Reply

  2. Kat
    3 years ago

    I saw feminist/author/professor Susan Douglas speak this past year and she said something quite similar. Except she also discussed some of the unforeseeable problem with spending time making beauty a goal – why women are making a mistake by telling each other they’re beautiful and making them want to strive to be that. She said if we truly believe everyone is beautiful, we shouldn’t need to comment on it.. and that striving to be beautiful is a dumb ass thing to do if we are, as we say – all beautiful… and there are so many better things to strive to be… and then look at all the lost hours and brilliant minds we’ve possibly lost to the intangible treasure of achieving the ideal beauty. Surely if we used all the efforts we use to try to make ourselves beautiful (or acceptable by the media’s standards) towards gender equality (or something else) we would be progressing instead of regressing…

    oh and this little piece of YOUR writing, “we lose sight of the fact that we are so much more than how we look. So what if someone truly isn’t beautiful? Does that make them less of a person? Are they capable of less amazing things? Can their bodies, perhaps not aesthetically pleasing (though that is quite subjective, of course), not be used in the pursuit of adventure, joy, and peace? Do they not deserve our love?” this. definitely this.

    Reply

  3. Katie @ Health for the Whole Self
    3 years ago

    This directly connects to my recent post about Lisa Bloom’s article on talking to little girls. She argues that we need to stop telling little girls they’re beautiful all the time, not because we’re only using that adjective with certain girls (because we’re not), but rather because we’re totally downplaying all of the other important characteristics. Having a positive body image isn’t just about thinking we’re physically beautiful; it’s also about realizing that our physical appearance is just one tiny facet of ourselves.

    Reply

  4. Nancy Lebovitz
    3 years ago

    Thank you. It was a relief to read that. I’ve been working on not forcing my emotions, and I hadn’t noticed that particular issue.

    Reply

  5. Valerie
    3 years ago

    Love this post. I would also say sometimes I get tired of hearing that we are “beautiful on the inside,” too. I get where it came from, but why still the word beauty, which almost always feels like an backhanded compliment of “well, you’re not pretty, BUT” – if we can be more genuine in our compliments and observations about WHO a person is inside, rather than just telling them they’re “beautiful inside,” I think it’s a win-win.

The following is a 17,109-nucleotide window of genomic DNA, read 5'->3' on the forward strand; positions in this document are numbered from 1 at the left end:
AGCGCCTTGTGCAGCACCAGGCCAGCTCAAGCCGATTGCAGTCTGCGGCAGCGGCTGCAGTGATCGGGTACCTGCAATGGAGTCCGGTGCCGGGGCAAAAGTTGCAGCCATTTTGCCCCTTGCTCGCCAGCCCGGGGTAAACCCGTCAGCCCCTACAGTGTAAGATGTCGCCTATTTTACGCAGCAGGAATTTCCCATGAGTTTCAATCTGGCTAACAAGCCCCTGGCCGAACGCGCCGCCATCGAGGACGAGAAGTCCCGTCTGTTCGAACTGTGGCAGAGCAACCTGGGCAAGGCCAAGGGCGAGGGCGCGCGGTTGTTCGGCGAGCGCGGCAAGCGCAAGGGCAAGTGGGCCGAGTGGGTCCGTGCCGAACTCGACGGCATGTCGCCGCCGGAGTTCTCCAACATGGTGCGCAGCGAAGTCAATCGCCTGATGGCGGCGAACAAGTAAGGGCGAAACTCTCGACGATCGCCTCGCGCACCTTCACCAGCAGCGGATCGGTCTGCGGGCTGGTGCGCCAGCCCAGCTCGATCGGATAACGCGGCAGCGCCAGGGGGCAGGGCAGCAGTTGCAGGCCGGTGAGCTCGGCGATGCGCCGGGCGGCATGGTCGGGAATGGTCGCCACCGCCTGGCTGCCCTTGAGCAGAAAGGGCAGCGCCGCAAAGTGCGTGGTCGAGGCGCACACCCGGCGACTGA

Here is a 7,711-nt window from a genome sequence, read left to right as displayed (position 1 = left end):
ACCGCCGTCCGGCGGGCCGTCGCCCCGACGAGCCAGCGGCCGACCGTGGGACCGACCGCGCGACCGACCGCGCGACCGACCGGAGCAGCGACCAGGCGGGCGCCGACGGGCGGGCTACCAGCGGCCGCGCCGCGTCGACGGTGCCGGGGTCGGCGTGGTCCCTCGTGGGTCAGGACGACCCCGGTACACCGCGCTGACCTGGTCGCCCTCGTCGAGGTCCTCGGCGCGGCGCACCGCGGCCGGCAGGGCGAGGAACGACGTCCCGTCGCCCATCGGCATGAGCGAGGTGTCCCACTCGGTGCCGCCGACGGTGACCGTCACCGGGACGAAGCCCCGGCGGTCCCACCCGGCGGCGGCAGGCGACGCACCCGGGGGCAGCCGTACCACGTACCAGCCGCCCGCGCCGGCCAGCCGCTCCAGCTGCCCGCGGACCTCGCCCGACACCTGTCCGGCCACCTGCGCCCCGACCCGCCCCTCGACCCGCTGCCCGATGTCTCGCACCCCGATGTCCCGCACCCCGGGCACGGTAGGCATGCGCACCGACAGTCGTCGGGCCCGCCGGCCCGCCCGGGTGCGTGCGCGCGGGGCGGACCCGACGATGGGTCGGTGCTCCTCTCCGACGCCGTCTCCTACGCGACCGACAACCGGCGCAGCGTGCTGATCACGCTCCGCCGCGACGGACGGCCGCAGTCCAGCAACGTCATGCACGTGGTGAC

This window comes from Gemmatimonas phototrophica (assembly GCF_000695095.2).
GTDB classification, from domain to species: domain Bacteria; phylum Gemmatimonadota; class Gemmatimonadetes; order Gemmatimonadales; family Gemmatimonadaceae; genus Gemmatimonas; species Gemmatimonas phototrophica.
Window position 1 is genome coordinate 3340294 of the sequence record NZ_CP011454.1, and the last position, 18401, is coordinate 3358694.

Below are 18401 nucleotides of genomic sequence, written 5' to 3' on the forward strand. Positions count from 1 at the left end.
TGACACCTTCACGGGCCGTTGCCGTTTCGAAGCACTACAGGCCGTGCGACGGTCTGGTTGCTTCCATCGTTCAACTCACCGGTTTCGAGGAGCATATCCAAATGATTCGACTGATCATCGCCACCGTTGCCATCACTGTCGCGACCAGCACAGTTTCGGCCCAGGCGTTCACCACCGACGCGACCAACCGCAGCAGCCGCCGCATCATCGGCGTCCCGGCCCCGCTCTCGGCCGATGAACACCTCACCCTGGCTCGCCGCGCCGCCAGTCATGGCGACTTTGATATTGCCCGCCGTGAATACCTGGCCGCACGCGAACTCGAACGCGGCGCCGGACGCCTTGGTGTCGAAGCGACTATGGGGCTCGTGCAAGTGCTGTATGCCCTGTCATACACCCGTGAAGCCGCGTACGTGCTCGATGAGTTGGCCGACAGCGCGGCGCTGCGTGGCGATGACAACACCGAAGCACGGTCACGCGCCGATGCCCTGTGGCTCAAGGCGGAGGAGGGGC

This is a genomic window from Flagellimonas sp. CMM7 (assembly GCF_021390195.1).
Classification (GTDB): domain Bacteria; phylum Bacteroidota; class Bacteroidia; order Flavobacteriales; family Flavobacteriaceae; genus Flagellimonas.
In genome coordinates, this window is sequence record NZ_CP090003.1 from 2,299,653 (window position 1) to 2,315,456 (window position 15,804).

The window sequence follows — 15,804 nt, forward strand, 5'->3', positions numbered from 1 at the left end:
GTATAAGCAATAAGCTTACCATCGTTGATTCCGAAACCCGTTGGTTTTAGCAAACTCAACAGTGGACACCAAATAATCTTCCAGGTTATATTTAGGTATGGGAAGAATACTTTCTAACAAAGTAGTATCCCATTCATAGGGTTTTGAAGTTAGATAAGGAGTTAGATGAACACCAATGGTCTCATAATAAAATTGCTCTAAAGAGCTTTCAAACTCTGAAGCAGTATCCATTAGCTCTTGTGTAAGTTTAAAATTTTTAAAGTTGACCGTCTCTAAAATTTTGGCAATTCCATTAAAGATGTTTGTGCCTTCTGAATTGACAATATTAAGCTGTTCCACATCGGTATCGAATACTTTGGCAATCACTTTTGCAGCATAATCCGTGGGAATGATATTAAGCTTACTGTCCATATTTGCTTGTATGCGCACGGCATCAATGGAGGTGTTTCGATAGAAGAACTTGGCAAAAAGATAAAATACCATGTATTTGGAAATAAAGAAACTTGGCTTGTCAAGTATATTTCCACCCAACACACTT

Reply

  6. KCLAnderson (Karen)
    3 years ago

    Love, love LOVE!! I don’t think I realized just how much I worried about my looks, even when I thought I had stopped. Your post opened my eyes.

    And I also love Joy’s comment, “But once I realized healthy body image is really about LIVING LIFE and not obsessing about physical appearance, I was set free.”

    Reply

  7. Alexie
    3 years ago

    I get tired of the ‘everybody is beautiful’ culture because, biologically, we’re not. I’m not beautiful. I don’t have the symmetrical proportions to my face or my figure that will make even a baby respond to me (there have been experiments done that show that babies respond to symmetrical faces).

    However, I’m pretty darn happy with my body, including its imperfections, and I feel attractive. That’s a radical statement, apparenlty. I don’t need to be soft soaped and told I’m beautiful to make me happy in my own skin. It shows that we’ve elevated beauty above all else when that becomes the default thing to tell women.

    Reply

  8. Lael
    3 years ago

    A woman I met at a library function told me about an experiment she’d done.
    She covered up every mirror in her house and avoided reflectve surfaces wherever else she went.
    She did this for a month and was surprised by her her image of herself changed. She said the person in the mirror just didn’t match the person she’d come to know. It was really illuminating for her. I’m considering giving it a go myself.
    I think it’d be a nice break from the constant appraisals everytime I pass my reflection…

    Reply

  9. charlotte
    3 years ago

    Fabulous post! I totally agree! Plus, it always makes me feel worse when people tell me I look pretty when I know very well I do not. It feels like they’re patronizing me. We are not ornamental – love!!

    Reply

  10. sui
    3 years ago

    I agree! I wrote about this topic a while ago ranting about a Facebook event called “Tell Her She’s Beautiful”… http://s.rvxn.org/2010/02/09/you-are-beautiful/

    The statement doesn’t mean anything in itself. It can be so trite & meaningless.

    Reply

  11. Lori Lieberman
    3 years ago

    Beautiful Ashley!

    Reply

  12. Hannah
    3 years ago

    I love this post! And also-women are always known to talk about how beautiful someone is but men don’t give a damn….because it doesn’t matter as much whether or not another man is “beautiful”. There is so much gender involved in this issue!

    Reply

  13. Lori Lieberman
    3 years ago

    You’ve inspired me. Rather than leave a lengthly comment here, please check out my response on my latest blog post.

    Reply

  14. Hannah Siegle
    3 years ago

    Sadly beauty has become somewhat of a commerical concept. I actually wrote a blog post on this a couple weeks ago and it just got published to the elephant journal today. Check it out!!!
    http://www.elephantjournal.com/2011/07/how-do-you-experience-beauty–hannah-siegle/

    Reply

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  1. By Beauty Post Round Up on July 31, 2011 at 6:03 am